Our big brains have long been hailed as our greatest asset. We are smart, have conquered almost every corner on Earth, manipulated our habitat to suit us, and are developing increasingly-innovative technology to make our lives easier.
Without our brains, none of these things would have been possible.
Though they are costly organs – they require a great deal of energy to power – humans are living proof that the cost can pay off, biologically speaking. We have managed to find ways to overcome the added burden it has taken to evolve ever-bigger brains.
And yet big brains are not all they are cracked up to be. In some cases, animals like sponges do not even have a brain, but continue to be remarkably successful. Some researchers even believe that sponges once had brains but then got rid of them, perhaps because being brainless was beneficial for life anchored to rock on the seafloor.
Armed with that knowledge it may not be surprising to learn that several studies now show that carrying a big brain can be problematic for some mammals. It could even lead to their extinction.
Today many of Earth's largest mammals are at a heightened risk of extinction.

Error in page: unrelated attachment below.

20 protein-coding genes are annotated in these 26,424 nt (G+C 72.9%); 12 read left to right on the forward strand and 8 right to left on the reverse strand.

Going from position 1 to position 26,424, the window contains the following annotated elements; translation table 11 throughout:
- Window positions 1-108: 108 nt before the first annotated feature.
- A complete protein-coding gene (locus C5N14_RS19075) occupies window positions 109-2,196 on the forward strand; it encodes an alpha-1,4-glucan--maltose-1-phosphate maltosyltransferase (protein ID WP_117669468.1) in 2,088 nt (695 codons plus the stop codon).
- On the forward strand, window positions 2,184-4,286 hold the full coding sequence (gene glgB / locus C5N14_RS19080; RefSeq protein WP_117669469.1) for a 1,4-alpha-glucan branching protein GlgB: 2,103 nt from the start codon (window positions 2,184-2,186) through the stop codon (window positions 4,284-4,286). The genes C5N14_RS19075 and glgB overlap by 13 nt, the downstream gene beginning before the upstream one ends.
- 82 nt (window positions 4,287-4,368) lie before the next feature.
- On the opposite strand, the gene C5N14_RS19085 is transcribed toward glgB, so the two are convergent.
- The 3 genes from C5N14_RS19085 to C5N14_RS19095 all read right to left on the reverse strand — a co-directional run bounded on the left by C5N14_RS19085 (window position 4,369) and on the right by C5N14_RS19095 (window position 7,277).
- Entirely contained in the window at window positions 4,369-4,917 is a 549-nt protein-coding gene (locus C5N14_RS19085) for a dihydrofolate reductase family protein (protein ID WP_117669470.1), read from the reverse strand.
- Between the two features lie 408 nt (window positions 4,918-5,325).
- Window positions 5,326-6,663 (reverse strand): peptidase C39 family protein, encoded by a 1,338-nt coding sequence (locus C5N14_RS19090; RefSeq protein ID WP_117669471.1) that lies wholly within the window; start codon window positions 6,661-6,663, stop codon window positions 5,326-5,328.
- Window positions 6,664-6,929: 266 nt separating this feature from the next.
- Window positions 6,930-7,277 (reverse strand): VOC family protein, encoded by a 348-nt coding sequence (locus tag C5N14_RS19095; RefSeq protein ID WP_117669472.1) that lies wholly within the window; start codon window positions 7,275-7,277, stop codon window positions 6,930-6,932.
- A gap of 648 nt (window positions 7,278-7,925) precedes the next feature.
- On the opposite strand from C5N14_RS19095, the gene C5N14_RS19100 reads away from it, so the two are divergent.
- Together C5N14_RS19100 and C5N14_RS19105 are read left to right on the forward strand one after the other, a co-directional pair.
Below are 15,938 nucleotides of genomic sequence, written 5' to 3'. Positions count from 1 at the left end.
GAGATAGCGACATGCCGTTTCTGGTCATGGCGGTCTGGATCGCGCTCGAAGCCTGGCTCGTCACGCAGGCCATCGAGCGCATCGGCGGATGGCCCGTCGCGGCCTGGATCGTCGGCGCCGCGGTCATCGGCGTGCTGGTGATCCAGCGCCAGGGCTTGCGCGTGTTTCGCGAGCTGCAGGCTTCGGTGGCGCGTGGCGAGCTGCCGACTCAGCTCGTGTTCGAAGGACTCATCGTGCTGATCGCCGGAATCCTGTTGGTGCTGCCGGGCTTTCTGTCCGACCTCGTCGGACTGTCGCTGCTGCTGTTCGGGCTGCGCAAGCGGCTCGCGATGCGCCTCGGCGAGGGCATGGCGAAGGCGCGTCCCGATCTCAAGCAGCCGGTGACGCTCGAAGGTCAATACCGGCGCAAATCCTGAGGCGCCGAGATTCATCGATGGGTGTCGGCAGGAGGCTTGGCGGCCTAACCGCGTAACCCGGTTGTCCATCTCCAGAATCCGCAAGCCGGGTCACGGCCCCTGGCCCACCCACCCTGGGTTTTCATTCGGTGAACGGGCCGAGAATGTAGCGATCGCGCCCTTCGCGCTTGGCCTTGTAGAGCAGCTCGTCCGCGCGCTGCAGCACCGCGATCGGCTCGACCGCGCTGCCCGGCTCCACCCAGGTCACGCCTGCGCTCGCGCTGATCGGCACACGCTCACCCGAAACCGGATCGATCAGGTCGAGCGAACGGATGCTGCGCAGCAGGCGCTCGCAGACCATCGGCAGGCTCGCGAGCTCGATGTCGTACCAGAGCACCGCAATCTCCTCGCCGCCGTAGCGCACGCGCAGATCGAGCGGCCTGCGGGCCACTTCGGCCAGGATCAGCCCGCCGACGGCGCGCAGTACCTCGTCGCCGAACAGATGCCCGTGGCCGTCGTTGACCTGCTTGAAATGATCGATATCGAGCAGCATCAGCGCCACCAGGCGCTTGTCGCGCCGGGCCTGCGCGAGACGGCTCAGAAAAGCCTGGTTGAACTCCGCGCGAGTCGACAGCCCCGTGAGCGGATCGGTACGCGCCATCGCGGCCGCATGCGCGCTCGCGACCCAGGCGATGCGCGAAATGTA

A study published in August 2016 found that about 60% of the biggest mammals on Earth are classified as threatened by the International Union for Conservation of Nature (IUCN).
Animals in sub-Saharan Africa and South East Asia are at most risk. These include rhinos, elephants, lions, tigers and gorillas.
Clearly you can't have an elephant brain in a mouse's body
The paper's lead author, William Ripple of the College of Forestry at Oregon State University, said in a statement: "The more I look at the trends facing the world's largest terrestrial mammals, the more concerned I am we could lose these animals just as science is discovering how important they are."
The report, compiled by 43 wildlife experts and published in the journal BioScience, stresses something that conservationists have long known: bigger animals are at an increased risk of going extinct.
There are several reasons for this. Large animals need more food and bigger habitats, and are often the target of illegal poaching. What's more, their habitats are vanishing as deforestation continues to increase, partly driven by the growth of farming to feed an increasing human population.